The decision to recall his old friend, colleague and housemate Gary Ballance may well be the first major call of Root's spell as captain. While Ballance is only one game into his recall, it feels as if he is already under pressure with the selection panel understood to have been split on his suitability. It certainly seemed an unlikely scenario at the end of the India tour, where Keaton Jennings and Haseeb Hameed had emerged as strong candidates for top three positions and Ballance had slipped back into the pack after a poor tour of Bangladesh.
He performed respectably at Lord's - Root reckoned his second innings of 34, made on a deteriorating surface, was worth double in normal conditions - but until he makes a couple of significant scores, the pressure is unlikely to disperse. It is, after all, nine Test innings since he last made a half-century and he has made only two in his last 23. The criticism of Ballance tends to focus on his slightly unusual technique and his decision not to change it after his most recent spell in the Test side. But all four of Ballance's Test centuries have been made from the No. 3 position - which was vacated when Root decided he wanted to return to No. 4 - and his record in county cricket this season, where he is averaging almost 100, rendered him a more than reasonable choice.
Cook's opening partner
With a century and half-century from his first three Tests, Keaton Jennings has earned the sort of extended run in the side that the likes of Adam Lyth, Sam Robson and Alex Hales enjoyed. He has made a sound enough start, too, and looks to have the game to succeed in Australian conditions. We're not there yet, though. England have failed to find a long-term replacement for Andrew Strauss, who retired at the end of the 2012 English season, with many candidates tried and discarded before Jennings. Indeed, he is the 11th opening partner Cook has had since Strauss.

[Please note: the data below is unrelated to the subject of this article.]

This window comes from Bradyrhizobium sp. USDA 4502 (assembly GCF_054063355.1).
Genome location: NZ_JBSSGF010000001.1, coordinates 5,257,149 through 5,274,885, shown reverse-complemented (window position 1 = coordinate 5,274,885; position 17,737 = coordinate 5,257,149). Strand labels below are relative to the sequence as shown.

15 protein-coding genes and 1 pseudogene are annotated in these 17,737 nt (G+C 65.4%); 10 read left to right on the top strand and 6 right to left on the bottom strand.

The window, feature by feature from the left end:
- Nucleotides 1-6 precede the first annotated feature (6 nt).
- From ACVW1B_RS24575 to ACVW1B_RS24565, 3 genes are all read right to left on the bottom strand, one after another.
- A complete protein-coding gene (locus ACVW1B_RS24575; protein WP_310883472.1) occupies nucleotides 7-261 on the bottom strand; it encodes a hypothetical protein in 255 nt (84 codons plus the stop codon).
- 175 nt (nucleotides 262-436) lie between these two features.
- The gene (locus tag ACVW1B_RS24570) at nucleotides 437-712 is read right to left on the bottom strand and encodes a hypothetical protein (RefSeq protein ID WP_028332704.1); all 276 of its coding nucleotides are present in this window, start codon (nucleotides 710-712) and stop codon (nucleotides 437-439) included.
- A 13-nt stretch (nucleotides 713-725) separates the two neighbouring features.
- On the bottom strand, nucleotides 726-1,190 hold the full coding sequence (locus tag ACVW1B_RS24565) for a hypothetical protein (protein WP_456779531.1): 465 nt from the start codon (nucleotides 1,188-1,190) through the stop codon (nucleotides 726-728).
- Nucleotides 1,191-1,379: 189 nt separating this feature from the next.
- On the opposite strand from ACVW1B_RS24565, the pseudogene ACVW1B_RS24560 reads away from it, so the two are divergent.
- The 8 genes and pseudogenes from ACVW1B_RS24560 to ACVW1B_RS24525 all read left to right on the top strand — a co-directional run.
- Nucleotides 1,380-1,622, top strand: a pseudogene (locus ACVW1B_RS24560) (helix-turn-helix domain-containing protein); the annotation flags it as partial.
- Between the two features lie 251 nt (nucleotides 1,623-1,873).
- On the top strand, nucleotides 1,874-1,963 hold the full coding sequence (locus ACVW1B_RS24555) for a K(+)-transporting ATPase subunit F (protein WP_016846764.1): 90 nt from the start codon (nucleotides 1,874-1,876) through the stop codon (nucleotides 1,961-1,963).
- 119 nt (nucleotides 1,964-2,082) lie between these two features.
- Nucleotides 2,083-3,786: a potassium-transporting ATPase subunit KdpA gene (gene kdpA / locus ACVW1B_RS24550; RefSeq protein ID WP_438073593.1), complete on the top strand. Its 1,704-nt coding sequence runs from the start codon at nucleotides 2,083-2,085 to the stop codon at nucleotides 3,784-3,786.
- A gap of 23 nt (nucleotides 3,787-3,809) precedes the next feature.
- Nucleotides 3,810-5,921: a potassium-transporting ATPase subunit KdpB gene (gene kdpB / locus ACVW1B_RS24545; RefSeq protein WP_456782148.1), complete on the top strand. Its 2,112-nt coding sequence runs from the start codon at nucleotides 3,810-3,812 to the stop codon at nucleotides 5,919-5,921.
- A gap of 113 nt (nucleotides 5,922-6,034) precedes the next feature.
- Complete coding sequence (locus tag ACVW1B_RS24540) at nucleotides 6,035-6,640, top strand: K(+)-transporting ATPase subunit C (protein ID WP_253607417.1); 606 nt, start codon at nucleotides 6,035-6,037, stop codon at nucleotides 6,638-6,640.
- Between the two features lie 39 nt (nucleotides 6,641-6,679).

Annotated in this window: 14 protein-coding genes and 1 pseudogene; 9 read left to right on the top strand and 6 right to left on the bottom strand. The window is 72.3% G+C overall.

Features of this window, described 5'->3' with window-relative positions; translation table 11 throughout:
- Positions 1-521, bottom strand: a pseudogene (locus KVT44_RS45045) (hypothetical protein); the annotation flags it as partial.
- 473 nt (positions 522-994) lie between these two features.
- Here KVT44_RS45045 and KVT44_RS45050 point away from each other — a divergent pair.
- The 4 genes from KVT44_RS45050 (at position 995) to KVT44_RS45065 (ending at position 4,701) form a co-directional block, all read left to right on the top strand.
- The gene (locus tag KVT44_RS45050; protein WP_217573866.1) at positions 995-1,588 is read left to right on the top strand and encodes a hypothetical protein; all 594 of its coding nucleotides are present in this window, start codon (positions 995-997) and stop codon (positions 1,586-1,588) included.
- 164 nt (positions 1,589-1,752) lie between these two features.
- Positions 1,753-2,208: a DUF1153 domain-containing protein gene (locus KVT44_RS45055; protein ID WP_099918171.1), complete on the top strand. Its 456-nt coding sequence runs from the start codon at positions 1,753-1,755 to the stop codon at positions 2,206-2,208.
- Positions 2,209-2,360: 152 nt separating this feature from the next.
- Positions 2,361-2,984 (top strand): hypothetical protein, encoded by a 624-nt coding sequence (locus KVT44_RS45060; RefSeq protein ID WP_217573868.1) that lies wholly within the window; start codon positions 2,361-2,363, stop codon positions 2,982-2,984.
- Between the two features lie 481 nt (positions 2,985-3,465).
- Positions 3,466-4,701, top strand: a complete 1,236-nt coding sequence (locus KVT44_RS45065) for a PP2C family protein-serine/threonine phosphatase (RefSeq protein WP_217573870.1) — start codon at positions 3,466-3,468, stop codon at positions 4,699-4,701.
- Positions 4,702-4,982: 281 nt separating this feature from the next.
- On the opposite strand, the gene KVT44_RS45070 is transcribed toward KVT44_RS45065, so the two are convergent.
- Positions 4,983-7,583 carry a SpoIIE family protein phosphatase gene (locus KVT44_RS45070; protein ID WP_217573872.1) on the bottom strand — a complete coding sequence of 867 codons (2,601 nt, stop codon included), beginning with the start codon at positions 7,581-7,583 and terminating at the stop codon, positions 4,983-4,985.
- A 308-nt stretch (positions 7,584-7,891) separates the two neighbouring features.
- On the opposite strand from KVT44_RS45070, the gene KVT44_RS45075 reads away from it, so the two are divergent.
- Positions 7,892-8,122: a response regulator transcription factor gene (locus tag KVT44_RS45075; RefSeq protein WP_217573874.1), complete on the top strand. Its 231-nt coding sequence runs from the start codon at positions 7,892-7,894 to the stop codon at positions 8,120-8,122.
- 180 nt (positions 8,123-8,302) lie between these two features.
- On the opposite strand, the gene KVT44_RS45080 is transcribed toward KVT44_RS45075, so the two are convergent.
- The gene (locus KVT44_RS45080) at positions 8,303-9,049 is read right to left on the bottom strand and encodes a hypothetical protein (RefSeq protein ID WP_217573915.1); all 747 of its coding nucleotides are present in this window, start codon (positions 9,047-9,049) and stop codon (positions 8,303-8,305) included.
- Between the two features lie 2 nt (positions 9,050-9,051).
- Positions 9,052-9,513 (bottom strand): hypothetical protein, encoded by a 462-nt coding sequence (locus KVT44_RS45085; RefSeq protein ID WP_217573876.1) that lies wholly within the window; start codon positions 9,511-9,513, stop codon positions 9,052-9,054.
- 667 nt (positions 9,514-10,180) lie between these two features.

The top 3
Even if Ballance and Jennings settle, there will be those who feel England's top three is too defensive-minded for their own good. Trevor Bayliss, the head coach, memorably once said he would prefer two of the top three to be relatively quick-scoring players. But with England's top-order notoriously brittle in recent times - in the last three years and 65 innings, they have lost their third wicket for 55 or fewer 23 times - they may well prioritise stability over style or aggression. Batting Root at No. 3 might have helped, but he feels he will be more productive at No. 4 which gives the current top three an unfashionably stolid feel. It might be considered a price worth paying if they can prevent those top-order collapses, though.
The choice of Liam Dawson as No. 1 spinner took most by surprise. Few would claim he is the best spinner in the country - he has not always been considered the best at his county, Hampshire - and he has a relatively modest first-class record. But there is some logic in it: as a man who is more adept than most at tying up an end and bowling economically, Dawson is seen as the sort of bowler who can give Root control in the field and ensure the pressure exerted by the seamers is not released. He can also, perhaps, take a bit of the pressure of expectation off Moeen Ali which, on the basis of Lord's, has some merit. It is also clear the England management like his spirit and character. He made a quietly efficient start to his Test career in India, conceding three an over while Adil Rashid conceded more than five, but looked a little nervous at Lord's and, after a half-century in his first Test innings, has now suffered three successive ducks. With Moeen looking more secure in the side than ever, England may have to decide whether they require another spin-bowling allrounder or whether they might be better served with a specialist at some stage.
While James Anderson's record renders him an automatic pick for Australia, there are mounting concerns over his long-term fitness. The window between injuries - and there have been an array of those in recent times - appears to be shrinking and there has been some loss of pace. The skills and the control remain, however, and it is worth remembering that, in first innings at least, Anderson was effective on the 2013-14 tour. But Australian pitches are unforgiving for ageing seamers and any drop of pace could leave him vulnerable. More importantly, England have to see how he gets through this summer: back-to-back Tests are a tough proposition for a bowler with as many miles in his legs as Anderson and it has been noticeable how little he has bowled in training over the last couple of days. The other issue with England's seam attack is the lack of variation: nearly all contenders are right-arm, fast-medium, with Mark Wood and Chris Woakes just a little quicker than the others. They would love one of the quicker bowlers - the likes of Jamie Overton - to come through before the Ashes, but for now it seems England will be heavily reliant upon Anderson's experience and hoping it doesn't prove a tour too far.